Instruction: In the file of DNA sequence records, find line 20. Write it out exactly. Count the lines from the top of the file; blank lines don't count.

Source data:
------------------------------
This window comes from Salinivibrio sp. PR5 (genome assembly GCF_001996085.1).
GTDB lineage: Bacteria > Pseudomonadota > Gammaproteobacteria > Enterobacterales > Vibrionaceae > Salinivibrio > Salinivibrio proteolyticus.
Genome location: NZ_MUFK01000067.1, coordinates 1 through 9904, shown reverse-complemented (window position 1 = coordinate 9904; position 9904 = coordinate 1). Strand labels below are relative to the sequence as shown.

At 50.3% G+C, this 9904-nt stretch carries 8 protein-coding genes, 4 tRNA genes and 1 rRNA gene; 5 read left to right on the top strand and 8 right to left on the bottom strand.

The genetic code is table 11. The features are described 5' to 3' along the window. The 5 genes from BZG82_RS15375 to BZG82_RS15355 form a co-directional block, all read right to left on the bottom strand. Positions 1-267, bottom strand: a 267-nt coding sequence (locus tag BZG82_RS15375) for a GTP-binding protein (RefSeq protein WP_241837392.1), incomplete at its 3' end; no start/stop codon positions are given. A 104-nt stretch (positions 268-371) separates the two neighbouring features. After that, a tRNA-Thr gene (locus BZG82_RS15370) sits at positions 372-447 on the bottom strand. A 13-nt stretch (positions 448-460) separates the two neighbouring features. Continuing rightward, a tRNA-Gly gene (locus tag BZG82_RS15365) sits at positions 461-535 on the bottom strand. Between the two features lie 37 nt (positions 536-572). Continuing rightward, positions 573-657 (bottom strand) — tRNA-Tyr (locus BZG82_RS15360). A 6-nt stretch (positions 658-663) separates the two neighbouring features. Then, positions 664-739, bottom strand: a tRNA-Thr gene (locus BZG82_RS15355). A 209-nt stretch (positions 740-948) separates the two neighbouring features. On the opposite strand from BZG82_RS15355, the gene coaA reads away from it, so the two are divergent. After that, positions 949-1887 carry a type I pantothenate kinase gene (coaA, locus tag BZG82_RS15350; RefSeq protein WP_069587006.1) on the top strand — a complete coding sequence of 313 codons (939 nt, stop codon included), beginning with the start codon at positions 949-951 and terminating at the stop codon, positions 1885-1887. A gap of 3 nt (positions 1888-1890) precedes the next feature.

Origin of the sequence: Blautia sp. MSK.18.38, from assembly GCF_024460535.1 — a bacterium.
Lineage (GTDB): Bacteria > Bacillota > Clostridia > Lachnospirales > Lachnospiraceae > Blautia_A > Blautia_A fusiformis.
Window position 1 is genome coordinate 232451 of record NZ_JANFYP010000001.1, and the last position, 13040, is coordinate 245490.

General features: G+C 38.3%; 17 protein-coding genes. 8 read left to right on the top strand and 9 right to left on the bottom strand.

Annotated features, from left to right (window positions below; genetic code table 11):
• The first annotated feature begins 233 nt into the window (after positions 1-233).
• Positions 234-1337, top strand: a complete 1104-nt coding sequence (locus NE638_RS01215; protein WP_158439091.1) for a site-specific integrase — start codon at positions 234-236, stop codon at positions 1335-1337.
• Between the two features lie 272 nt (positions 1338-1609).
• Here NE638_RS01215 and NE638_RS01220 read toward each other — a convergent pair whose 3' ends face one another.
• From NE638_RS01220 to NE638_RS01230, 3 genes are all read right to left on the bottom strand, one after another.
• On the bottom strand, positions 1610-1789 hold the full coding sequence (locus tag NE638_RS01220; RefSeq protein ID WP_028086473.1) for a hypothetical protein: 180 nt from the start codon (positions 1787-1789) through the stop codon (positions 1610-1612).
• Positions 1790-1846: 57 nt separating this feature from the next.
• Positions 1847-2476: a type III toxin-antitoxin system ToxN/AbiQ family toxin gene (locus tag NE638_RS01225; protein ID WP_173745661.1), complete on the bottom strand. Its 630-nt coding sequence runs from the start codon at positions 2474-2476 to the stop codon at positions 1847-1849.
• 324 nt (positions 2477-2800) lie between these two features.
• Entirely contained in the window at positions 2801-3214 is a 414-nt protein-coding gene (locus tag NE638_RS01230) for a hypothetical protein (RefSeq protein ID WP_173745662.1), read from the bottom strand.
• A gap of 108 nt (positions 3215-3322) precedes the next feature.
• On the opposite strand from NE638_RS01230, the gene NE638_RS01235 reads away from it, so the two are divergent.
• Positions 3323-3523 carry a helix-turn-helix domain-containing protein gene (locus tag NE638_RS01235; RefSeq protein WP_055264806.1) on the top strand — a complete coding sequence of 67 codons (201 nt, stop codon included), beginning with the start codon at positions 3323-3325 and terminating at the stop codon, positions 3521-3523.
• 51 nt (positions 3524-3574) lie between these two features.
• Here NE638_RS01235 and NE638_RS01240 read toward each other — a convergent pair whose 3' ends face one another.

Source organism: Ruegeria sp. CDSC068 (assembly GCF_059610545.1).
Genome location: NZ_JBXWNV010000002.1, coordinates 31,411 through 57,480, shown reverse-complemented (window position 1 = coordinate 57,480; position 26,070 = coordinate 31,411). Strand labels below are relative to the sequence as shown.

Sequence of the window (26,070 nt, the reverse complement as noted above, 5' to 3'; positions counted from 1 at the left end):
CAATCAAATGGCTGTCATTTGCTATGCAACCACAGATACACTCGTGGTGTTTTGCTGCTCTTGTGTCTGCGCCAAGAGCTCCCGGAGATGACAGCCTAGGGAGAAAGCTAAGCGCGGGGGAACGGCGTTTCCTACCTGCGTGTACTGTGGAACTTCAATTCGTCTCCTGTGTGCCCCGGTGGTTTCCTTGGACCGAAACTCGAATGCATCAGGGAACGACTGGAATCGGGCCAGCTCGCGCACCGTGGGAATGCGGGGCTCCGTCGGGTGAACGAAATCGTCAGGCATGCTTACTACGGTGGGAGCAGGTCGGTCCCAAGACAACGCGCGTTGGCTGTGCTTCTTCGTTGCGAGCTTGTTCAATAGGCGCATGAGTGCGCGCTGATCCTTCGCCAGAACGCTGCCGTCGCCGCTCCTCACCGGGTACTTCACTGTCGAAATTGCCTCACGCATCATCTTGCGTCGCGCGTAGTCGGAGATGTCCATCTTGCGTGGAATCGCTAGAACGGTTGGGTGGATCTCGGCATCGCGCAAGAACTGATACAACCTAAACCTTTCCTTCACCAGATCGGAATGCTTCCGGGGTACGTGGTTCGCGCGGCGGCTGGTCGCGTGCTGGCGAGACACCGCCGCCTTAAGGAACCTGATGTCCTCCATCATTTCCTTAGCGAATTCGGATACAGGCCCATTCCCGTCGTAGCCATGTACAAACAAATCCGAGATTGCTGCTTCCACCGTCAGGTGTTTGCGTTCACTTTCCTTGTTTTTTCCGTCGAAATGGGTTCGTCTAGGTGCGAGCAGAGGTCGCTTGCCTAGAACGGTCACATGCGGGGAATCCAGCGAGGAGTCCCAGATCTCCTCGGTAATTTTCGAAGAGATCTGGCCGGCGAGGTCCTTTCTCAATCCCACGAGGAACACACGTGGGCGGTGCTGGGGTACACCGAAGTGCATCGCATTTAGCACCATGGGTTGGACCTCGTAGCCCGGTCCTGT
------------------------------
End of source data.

• Entirely contained in the window at positions 2801-3214 is a 414-nt protein-coding gene (locus tag NE638_RS01230) for a hypothetical protein (RefSeq protein ID WP_173745662.1), read from the bottom strand.